The chairman of the Productivity Commission has said that while it may be in the interests of the bank and the broker to limit churn, it is not in the interests of the borrower.
Speaking at the Committee for Economic Development of Australia (CEDA) in Melbourne on Monday, Productivity Commission chairman Peter Harris reiterated some of the questions raised in the commission’s draft report into competition in the Australian financial system, which scrutinised broker remuneration and the purpose of trail commissions.
Despite ASIC finding last year that broker remuneration was generally sound and only required some minor changes to "improve" the structure (largely to do with soft dollar benefits), the productivity commission said it was “considering making a recommendation to the Australian government on the matter of trail commissions and commission clawbacks”.
The PC is also questioning whether consumers should pay brokers a fee for service.
Speaking on Monday, Mr Harris said: “Despite some recently announced industry changes to parts of the commission payment structure, commission earned by brokers remains far from aligned with the interests of the customer.
“Trailing commissions are an example of that. These are only paid while a customer remains with a loan. They are worth $1 billion per annum. There is nothing immaterial about them.
“The industry itself has said that trailing commissions are designed to reduce churn and manage customers on behalf of banks.
“Despite the hint to the contrary, we do actually understand quite well why it might be in a bank’s interest and a broker’s interest to jointly limit churn.
“But not the customer’s interest, who (the data is surprisingly unavailable, as noted earlier) is most probably paying for the service.”
He continued: “Given the unhappy experience with misaligned incentives in wealth management, being able to substantiate the assurance that a broker is acting in the customer’s best interest would seem to be pretty desirable today.”
He said that the commission would “prefer” that banks imposed this interest via contract rather than have the standard introduced via regulation. (However, the commission’s chairman added that as the commission has no power to recommend what banks do, it has instead proposed regulation in the draft report.)
“It would have been valuable to put the cost-benefit side by side”
Once again, the chair highlighted a data gap in the industry, stating that he believes the “default position among data holders in this industry is set against transparency”.
“[W]e were genuinely surprised to find that they either do not hold data at all on some important aspects of decision making, or for another reason could not supply them,” Mr Harris said, stating that “the cost of mortgage brokers is quite high”.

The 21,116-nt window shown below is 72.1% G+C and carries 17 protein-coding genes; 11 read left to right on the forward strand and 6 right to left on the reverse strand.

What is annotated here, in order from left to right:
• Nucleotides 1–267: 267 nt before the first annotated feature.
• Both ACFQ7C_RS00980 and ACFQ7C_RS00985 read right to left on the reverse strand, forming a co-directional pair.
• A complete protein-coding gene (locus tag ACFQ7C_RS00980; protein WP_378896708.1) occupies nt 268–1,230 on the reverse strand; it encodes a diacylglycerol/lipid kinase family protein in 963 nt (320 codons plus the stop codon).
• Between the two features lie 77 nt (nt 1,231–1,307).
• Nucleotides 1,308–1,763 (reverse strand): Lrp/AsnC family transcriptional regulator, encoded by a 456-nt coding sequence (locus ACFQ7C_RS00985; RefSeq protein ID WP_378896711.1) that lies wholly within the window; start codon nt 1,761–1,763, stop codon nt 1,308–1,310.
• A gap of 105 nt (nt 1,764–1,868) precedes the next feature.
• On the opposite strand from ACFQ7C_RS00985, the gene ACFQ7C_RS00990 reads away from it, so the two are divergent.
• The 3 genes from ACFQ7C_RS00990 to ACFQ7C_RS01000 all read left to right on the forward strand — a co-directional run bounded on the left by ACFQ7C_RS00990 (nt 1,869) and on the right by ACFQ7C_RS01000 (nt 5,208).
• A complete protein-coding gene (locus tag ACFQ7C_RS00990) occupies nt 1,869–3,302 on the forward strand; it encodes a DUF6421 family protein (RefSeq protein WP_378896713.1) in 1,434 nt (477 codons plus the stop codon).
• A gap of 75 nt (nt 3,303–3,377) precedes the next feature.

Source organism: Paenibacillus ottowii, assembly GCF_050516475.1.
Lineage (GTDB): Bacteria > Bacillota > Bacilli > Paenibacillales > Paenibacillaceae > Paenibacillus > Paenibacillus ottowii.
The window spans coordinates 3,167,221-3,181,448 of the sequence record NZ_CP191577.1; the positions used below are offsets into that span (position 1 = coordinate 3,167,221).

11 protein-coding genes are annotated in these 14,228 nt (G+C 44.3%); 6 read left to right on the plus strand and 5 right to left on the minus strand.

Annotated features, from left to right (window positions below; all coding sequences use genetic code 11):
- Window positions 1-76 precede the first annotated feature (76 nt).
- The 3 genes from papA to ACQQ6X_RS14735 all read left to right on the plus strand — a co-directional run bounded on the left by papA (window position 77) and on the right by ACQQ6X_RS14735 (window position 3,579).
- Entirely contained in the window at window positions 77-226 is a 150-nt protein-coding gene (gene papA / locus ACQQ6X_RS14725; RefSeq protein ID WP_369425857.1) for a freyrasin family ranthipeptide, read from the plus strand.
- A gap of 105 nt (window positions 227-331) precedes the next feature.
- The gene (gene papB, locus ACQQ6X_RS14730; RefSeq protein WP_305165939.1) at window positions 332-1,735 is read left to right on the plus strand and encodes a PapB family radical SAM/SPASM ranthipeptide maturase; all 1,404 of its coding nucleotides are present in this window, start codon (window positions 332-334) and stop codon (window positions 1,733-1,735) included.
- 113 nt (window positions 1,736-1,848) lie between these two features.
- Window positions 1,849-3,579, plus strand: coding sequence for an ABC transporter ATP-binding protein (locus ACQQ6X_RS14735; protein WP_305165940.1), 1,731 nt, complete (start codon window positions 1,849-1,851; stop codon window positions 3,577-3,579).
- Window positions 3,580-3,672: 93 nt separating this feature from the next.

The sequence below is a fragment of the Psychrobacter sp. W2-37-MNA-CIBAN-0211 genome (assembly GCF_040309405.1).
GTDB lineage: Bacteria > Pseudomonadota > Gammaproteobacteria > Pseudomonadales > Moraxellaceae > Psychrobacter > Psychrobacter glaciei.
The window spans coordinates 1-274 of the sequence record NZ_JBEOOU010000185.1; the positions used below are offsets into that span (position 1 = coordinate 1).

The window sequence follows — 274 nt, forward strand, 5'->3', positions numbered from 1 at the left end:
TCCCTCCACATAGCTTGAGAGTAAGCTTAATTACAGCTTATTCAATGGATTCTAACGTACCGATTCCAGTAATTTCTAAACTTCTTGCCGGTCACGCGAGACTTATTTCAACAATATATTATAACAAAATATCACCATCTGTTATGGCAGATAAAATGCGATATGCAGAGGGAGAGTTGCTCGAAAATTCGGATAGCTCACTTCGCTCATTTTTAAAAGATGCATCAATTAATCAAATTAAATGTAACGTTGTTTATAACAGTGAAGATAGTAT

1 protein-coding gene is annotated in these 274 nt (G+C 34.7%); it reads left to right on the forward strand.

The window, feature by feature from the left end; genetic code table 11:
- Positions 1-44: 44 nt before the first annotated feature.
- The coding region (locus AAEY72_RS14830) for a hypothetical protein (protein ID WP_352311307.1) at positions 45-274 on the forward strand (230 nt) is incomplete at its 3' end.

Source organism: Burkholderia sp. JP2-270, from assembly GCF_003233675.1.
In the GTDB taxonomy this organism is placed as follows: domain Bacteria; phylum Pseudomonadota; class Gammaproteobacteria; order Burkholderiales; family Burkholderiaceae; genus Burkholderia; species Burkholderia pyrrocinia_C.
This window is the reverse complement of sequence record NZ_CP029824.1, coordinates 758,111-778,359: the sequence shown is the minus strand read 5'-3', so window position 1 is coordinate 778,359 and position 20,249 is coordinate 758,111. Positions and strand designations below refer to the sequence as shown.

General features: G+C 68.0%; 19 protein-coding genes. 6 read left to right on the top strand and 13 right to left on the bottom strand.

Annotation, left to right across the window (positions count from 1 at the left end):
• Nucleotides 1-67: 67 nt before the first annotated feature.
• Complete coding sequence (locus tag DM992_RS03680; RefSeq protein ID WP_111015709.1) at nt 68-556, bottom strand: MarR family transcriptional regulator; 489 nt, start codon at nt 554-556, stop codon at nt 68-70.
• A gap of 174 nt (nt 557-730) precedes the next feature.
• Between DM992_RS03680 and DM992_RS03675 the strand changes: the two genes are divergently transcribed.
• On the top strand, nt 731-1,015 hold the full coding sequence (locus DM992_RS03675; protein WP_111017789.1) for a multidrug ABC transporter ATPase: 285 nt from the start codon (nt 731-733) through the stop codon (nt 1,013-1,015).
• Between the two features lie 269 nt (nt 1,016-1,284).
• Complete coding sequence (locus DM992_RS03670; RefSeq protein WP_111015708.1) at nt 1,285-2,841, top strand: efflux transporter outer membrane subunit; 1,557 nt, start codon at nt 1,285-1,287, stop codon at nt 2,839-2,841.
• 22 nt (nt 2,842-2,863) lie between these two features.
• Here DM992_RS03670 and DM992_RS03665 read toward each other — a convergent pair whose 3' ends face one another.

Mr Harris added that brokers cost $2,300 for the average loan of $369,000, plus a trailing commission of $665.
He said: “Other analysts have suggested higher numbers than these in high-priced locations, but we will stick with national averages.
“More than $2.4 billion is now paid annually for these services. Some in the broking industry want to know why there is suddenly attention being paid to commissions.
“The sum I just cited, as a large apparent addition to industry costs since the mid ’90s, by itself suggests a public analysis of why it is so large might be in order.”
He argued that the $2.4 billion figure “becomes problematic when it is also suggested that customers aren’t burdened by this as they don’t pay these costs”, adding that “anyone with a slight amount of common sense knows that somewhere in any product purchase it is only a customer or a shareholder who could be paying this charge, unless offsetting costs have been stripped out”.
Mr Harris continued: “Shareholders returns are pretty constant, so we would have liked to unpack that cost question a little, to see if the price was supported by cost savings. With the data provided by banks, this proved to be near impossible.
"For smaller banks, we were able to develop some estimates of the branch costs they would potentially face, without broker assistance. But we received insufficient information from most (not all) banks, and so could not create a clear picture.
“Thus, we can’t say whether there has been a net improvement in efficiency, even as a large sum in commissions has been added to industry costs. We have also shown in the report that brokers do produce slightly better rates for their clients than going in to the bank branch. But that benefit for consumers has been declining since the GFC. It would have been valuable to put the cost-benefit side by side.”
Mr Harris also took aim at vertical integration, suggesting that bank-owned aggregators control about 70 per cent of the mortgage broking market.
He added that in-house products or white label loans appear to “dominate disproportionately” the outcomes for borrowers who use bank-owned aggregators.
The PC chair noted that, in 2015, the Commonwealth Bank had 21 per cent overall market share in the broker channel but a 37 per cent market share via Aussie Home Loans.
However, while it has concerns about vertically integrated groups, the Productivity Commission said that forcing banks to divest of their broking businesses should be “a last resort”.
“Of course, if the necessary solutions prove commercially unpalatable, institutions themselves may then choose to divest,” Mr Harris said.
Many in the industry have spoken out against the Productivity Commission’s draft report, with some suggesting that the remuneration figures cited are “incorrect”, others stating that the recommendation to charge fees would be “anti-competitive”, and both broker associations calling out some findings of the report (which relied heavily on figures from CHOICE consumer group and UBS reports) as “limited”, “amateur” and — in some cases — “nonsense”.
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